Announcing a new architectural design studio for the Hudson Riverfront, Manhattan, New York, USA.
Alvin Baltrop (1948 – February 1, 2004) was an American photographer whose work focused on the dilapidated Hudson River piers and LGBTQ+ communities during the 1970s and 1980s prior to the AIDS crisis. During decades, he documented the decay of the Hudson riverfront through photography series about the daily life in the streetscapes of this part of Manhattan. Through this photographical documentary, he did not only show the life of a poor and socially rejected community, he also proved how a fastly transforming metropolis needs certain urban areas as social buffer zones, to cherish small pockets of spatial ambiguity or un-definedness that allow struggling communities to claim a necessary presence and habitat within the city. These ambiguous spaces also embody multiplicity in use and users, which can be seen as a quintessential urban condition. In the 1970s and 1980s, the riverfront areas were not programmed for profit-driven development and were left out of functional zoning proposals, void of any architectural intervention, as at that moment the piers and the industrial maritime activity were in decay. Nevertheless, this void in programming allowed suppressed communities to unfold and leave their hiding places, and enabled them to fight to be recognised and play a part in contemporary society, a fight that unfortunately seems to become necessary once again…
During the last decades however, the whole Hudson riverfront area, especially in the lower part (from Greenwich Village to Chelsey), has been fully developed and transformed into a mainstream and high-end urban quarter. Star architects helped to contribute to exclusive commercial and residential development, while focusing on leisure, sport and culture for the outdoor spaces. In this operation, most pier buildings were sacrificed or transformed for the same purpose. Nevertheless, some pier buildings still exist, unpretentiously configured within the Hudson riverfront park. Since the mentioned redevelopment of the riverfront, minority groups are no more present in the area, due to the high prices of the property and the overprogrammed-ness of the area: it is as if the whole area lost large part of its ambiguity and multiplicity within. There is uncertainty of how this area will further develop, especially in a post-covid19 era…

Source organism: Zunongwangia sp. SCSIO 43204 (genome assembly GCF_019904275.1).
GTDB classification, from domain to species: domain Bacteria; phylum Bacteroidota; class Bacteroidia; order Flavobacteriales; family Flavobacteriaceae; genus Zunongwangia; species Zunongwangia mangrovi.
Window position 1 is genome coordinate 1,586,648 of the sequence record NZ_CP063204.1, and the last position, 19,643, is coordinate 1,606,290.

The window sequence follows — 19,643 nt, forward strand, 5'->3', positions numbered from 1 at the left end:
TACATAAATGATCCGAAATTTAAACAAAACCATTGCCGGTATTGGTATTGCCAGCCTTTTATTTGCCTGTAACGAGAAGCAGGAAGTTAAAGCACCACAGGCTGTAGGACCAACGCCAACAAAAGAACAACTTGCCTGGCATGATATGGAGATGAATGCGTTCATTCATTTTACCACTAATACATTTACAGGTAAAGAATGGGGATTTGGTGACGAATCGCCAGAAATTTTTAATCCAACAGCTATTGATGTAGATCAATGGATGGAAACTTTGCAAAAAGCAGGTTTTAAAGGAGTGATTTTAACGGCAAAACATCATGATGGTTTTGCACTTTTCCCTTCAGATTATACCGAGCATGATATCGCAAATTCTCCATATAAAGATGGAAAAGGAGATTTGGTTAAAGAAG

The master dissertation project, part of the Master of Architecture at the Faculty of Architecture, KU Leuven (Belgium) and within the Streetscape Territories framework, will study the existing riverfront landscape and its full and constant transformation and use this to propose multiple architectural interventions on site. The master dissertation studio is divided in two semesters:
During the fall semester 2021, which will happen in remote condition, we will study New York both as a real and as an imaginative construct and look at the city in a broader scope, through movies, documentaries, novels as to grasp its constant transformation that is the base of any intervention. The purpose of this initial conceptual research is to develop “multiple lenses” that lead to “multiple readings” of the city and of the Hudson River area. Developing his/her/their own “lenses and readings” of the area, each student will then build a personal and critical narrative to approach this site in constant transformation.
The visit to the site will happen in between the first and second semester, when the suggested “lenses and readings” will be tested and further developed.
During the spring semester 2022, each individual student will propose and develop multiple architectural or landscape interventions that are the result of the proposed “lenses and readings. The project can have various formats (a series of buildings, of landscape interventions, a curated exhibition, etc).
The studio is also part of the NYhub the Faculty of Architecture has set up in New York (see https://arch.kuleuven.be/english/international/the-new-york-hub) and will work with local or remote professionals and academics in New York to help develop the projects.
We hope to engage with you with our findings and proposals! Stay tuned!
For more information: check here